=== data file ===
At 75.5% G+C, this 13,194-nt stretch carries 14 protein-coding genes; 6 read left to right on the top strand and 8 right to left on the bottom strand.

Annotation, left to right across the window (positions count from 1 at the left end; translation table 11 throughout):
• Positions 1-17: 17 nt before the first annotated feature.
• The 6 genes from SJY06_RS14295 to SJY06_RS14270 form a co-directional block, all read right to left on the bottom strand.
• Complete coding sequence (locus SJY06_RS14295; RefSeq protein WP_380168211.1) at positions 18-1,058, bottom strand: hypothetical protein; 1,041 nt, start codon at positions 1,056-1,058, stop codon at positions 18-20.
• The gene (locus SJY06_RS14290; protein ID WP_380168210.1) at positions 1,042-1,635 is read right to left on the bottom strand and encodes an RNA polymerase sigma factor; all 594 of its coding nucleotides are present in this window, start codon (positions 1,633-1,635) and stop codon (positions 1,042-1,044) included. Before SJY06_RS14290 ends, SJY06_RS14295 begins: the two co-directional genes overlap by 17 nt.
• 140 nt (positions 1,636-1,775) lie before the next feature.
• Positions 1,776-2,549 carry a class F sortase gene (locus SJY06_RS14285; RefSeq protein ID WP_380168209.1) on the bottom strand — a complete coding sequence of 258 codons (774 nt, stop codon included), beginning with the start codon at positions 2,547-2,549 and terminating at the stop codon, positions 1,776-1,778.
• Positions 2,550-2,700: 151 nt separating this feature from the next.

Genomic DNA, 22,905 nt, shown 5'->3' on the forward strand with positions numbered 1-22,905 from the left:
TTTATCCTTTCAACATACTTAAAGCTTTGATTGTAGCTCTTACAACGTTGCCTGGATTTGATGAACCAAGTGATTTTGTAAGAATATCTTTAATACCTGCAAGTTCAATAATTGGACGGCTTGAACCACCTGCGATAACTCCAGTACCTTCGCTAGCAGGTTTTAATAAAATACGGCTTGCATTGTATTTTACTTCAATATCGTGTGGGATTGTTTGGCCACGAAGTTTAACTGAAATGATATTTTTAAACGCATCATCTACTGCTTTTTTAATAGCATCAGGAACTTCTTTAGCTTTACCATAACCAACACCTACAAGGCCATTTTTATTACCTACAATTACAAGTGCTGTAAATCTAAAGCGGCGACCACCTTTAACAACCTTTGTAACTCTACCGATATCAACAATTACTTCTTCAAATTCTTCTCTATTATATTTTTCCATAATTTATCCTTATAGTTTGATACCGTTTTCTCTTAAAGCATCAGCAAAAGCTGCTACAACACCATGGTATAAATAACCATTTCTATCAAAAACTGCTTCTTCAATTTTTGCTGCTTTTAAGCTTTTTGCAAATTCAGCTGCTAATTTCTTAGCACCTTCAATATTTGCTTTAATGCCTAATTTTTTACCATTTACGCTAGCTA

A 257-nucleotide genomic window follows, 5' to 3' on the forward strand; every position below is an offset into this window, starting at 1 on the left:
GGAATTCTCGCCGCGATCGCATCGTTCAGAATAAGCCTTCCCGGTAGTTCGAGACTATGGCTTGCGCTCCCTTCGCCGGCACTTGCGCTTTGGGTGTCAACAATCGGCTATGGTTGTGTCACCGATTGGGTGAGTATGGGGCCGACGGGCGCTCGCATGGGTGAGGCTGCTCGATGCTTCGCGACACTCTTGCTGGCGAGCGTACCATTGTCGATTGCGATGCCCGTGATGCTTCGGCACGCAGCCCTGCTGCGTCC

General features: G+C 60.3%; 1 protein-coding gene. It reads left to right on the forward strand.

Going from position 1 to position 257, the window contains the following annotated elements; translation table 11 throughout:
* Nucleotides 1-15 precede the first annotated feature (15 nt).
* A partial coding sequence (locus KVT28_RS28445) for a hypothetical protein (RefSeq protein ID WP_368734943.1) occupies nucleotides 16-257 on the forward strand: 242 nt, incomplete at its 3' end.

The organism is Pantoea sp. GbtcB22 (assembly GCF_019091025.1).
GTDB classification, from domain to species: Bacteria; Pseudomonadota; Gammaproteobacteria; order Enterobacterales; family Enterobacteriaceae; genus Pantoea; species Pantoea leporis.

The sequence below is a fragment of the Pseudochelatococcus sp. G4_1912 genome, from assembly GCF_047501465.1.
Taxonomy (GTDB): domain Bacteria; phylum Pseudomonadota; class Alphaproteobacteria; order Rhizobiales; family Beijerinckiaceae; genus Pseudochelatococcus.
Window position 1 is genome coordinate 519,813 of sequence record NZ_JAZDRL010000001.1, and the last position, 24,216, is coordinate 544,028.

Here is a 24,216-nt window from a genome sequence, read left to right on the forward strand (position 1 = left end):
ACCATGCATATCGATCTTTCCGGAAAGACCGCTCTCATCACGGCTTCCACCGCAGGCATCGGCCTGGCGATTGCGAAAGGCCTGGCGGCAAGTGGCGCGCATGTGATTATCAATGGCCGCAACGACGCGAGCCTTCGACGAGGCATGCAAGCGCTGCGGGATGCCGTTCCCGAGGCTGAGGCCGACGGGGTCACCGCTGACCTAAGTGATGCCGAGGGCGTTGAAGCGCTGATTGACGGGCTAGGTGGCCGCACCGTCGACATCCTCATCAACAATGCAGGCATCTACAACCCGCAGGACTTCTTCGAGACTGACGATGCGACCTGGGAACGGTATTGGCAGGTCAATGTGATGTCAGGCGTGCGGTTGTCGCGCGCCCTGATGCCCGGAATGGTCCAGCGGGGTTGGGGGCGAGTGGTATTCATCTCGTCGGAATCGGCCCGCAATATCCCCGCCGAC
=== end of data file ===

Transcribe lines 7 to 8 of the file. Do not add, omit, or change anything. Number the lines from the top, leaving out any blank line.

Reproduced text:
• 140 nt (positions 1,636-1,775) lie before the next feature.
• Positions 1,776-2,549 carry a class F sortase gene (locus SJY06_RS14285; RefSeq protein ID WP_380168209.1) on the bottom strand — a complete coding sequence of 258 codons (774 nt, stop codon included), beginning with the start codon at positions 2,547-2,549 and terminating at the stop codon, positions 1,776-1,778.